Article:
Fr Kevin’s Column 3/28/21

Dear friends of God,

This weekend we celebrate Palm Sunday of the Lord’s Passion. It is the beginning of the holiest week of the year in our Catholic Christian Tradition. It is such a sacred time that we even call it Holy Week. This Holy Week will look slightly different because of COVID-19 but we will come together in prayer and care for each other.

 

This Sunday we remember Jesus’ entrance into Jerusalem. After our palms are blessed, we will hear a Gospel before the procession. We are in the year of Mark, so we will have Mark 11:1-10 proclaimed for us. In that Gospel, we will hear the crowds say, “Hosanna! Blessed is he who comes in the name of the Lord! Blessed is the kingdom of our father David that is to come! Hosanna in the highest!” Later that week, we will hear some of those same people call for Jesus’ death. That might be a reminder not to follow the crowd in our world. A crowd can easily turn into a bloodthirsty mob. We will hear the passion reading twice this week. The first time is this weekend when we will proclaim the passion from Mark’s Gospel. On Good Friday, we will hear the passion from the Gospel according to John. Even though the passion reading rotates every year between Mark, Matthew and Luke on Palm Sunday, we always hear from John’s Gospel on Good Friday.

 

Before we get to Good Friday, we celebrate Holy Thursday. This is the day that we remember the Institution of the Eucharist. On the night before Jesus died for us, he gave us his very self in the bread and wine of the Eucharist which we believe to be his body and blood. He gave us himself to empower us to serve each other and our human family and to live in God’s Kingdom in all of creation. Pope Francis describes the Eucharist in cosmic terms in his encyclical Laudato Si: “.Indeed the Eucharist is itself an act of cosmic love: ‘Yes, cosmic! Because even when it is celebrated on a humble altar in a country church, the Eucharist is always in some way celebrated on the altar of the world'” (236). Our altar in Pinconning is cosmically connected to both heaven and earth. That is the great gift of the Eucharist for the life of the world. That is what we will honor on Holy Thursday.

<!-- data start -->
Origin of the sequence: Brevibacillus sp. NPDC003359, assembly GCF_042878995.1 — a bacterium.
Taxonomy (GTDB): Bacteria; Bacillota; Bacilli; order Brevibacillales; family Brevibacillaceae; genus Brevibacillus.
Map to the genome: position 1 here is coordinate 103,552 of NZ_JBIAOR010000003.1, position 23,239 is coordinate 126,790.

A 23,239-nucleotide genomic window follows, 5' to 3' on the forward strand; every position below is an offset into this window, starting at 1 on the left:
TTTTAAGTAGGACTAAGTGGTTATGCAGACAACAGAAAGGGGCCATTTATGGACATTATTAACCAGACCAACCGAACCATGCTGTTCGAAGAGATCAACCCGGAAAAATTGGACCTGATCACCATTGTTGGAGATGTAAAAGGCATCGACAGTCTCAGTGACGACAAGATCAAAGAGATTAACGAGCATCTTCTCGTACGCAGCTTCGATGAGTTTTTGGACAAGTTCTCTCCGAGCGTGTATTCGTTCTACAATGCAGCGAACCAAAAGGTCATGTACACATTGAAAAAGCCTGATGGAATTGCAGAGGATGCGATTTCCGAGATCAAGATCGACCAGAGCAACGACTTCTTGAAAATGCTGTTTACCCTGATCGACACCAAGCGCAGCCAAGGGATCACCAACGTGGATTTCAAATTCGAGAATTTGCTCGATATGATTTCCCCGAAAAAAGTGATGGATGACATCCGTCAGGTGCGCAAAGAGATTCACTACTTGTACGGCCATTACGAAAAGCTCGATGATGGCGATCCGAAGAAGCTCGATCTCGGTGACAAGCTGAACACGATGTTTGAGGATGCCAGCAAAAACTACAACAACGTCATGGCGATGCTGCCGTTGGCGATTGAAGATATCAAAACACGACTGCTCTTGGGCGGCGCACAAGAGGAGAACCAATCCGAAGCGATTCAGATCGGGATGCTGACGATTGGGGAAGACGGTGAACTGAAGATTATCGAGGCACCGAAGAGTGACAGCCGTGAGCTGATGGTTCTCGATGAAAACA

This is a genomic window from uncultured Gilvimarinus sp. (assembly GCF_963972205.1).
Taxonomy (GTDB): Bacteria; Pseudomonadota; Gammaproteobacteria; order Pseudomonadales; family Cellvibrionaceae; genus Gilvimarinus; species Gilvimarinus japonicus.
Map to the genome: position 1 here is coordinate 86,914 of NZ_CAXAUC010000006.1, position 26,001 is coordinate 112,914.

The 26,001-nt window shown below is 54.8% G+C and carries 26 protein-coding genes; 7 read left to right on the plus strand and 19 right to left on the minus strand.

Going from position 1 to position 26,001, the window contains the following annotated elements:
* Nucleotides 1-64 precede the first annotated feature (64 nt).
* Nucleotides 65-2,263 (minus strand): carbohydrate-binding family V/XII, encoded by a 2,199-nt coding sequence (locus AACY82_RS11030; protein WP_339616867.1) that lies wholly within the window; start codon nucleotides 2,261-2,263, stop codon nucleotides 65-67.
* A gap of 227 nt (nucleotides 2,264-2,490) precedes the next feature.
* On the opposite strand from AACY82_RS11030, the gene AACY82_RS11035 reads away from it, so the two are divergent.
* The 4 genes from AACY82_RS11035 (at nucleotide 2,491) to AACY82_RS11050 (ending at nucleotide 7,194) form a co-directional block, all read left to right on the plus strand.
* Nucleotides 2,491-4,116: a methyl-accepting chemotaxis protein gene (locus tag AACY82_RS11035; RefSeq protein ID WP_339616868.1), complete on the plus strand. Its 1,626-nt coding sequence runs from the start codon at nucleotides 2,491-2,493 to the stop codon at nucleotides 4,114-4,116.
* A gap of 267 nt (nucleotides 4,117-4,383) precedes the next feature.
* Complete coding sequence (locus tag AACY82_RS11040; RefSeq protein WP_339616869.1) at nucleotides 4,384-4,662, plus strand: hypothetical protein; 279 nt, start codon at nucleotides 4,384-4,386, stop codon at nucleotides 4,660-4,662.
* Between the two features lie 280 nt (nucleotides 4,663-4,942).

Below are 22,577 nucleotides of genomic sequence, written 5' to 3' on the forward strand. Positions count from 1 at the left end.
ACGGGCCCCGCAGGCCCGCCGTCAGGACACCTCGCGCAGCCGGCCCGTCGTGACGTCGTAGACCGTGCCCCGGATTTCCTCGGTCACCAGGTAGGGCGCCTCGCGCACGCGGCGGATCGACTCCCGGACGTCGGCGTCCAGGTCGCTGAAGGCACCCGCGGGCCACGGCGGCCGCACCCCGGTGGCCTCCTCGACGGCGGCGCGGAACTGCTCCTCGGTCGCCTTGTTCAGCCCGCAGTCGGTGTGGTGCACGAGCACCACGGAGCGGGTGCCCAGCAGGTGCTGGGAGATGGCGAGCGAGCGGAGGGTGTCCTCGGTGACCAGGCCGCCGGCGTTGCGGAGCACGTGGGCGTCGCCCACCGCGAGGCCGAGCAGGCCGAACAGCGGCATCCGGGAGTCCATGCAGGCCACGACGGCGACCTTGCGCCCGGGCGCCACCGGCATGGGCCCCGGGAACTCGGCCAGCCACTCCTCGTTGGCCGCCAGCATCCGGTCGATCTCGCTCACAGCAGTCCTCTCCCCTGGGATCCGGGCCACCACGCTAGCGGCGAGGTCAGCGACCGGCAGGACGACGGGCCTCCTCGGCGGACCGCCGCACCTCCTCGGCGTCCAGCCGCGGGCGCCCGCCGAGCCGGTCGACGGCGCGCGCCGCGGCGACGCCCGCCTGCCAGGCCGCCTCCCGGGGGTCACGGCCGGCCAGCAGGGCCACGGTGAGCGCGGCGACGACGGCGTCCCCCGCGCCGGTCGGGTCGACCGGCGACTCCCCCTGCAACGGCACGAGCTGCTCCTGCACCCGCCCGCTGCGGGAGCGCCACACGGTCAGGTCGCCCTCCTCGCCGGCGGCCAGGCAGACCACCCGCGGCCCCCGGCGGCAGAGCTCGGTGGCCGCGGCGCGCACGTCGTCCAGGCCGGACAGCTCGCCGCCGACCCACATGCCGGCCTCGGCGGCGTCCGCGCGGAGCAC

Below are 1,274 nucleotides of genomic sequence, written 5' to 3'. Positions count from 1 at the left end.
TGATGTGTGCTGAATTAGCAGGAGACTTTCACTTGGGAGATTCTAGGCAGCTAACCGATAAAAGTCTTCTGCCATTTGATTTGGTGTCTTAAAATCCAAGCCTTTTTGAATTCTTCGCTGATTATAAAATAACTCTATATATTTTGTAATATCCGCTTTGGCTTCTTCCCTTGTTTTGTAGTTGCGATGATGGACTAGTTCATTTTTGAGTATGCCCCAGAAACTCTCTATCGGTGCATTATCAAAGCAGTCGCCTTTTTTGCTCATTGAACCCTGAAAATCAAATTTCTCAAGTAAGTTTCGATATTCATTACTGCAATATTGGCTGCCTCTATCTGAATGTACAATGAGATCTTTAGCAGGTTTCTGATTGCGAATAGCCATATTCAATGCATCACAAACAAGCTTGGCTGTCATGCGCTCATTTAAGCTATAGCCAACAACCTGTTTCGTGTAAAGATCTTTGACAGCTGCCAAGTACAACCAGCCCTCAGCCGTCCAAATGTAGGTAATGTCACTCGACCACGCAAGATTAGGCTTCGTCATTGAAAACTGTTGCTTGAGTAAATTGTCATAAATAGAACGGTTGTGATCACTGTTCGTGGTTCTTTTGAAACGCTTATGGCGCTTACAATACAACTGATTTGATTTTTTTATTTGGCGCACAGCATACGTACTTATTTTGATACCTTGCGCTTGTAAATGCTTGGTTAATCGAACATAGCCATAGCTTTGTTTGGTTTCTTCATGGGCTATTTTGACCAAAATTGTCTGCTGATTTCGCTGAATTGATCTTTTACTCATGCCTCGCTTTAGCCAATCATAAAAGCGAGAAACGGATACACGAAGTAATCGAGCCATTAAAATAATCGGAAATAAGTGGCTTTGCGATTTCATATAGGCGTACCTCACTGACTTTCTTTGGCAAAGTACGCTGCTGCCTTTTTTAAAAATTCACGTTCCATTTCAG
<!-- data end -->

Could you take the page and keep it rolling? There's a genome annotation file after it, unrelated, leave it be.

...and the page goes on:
On Good Friday, we gather around the cross with regret for our sins and sorrow at the level of human violence that would lead to us killing God. I came across the following reflection that I use every Good Friday. The funny thing is that I do not remember where it came from, but I have used it for a number of years.

 

Adoration of the Holy Cross is an act of prayer through which we think about the sacrifice Jesus made for us on the cross. The word “adoration” comes from the Latin word adore. When we adore the cross, we are focusing our deep respect toward what the cross means for us. We come forward and show our strong devotion, respect, and honor for the loving act of Jesus dying on the cross. We are honoring not the wooden symbol, but rather the saving act of Jesus’ death on the cross. We are sorrowful because the cross itself was used to execute Jesus in a humiliating, painful, and shameful way. But we honor the image of the cross because it reminds us of the love Jesus had for us by allowing himself to be sacrificed on the cross that way. We know that death on the cross was not the end. We are thankful for the cross on which Jesus triumphed over death. And so we adore the Holy Cross.

 

The cross reminds us the lengths that God will take to bring us back to himself.

 

On Holy Saturday, we gather in the evening for the Easter Vigil. We gather in the dark to hear about our salvation history. We listen to these stories of faith for the generations when God continually reached out to his children to bring them back into loving relationship with him and with our neighbor. At the vigil, we enter deeply into the death and resurrection of the Lord. It is the beginning of our 50-day celebration of Christ’s Resurrection and our own resurrection as well. We begin to see that God came to save the whole human family and all of creation.

 

May these Holy Days be a time of deepening love for our God of radical mercy as we enter into Jerusalem with our Lord Jesus Christ.

 

Much love,
Fr. Kevin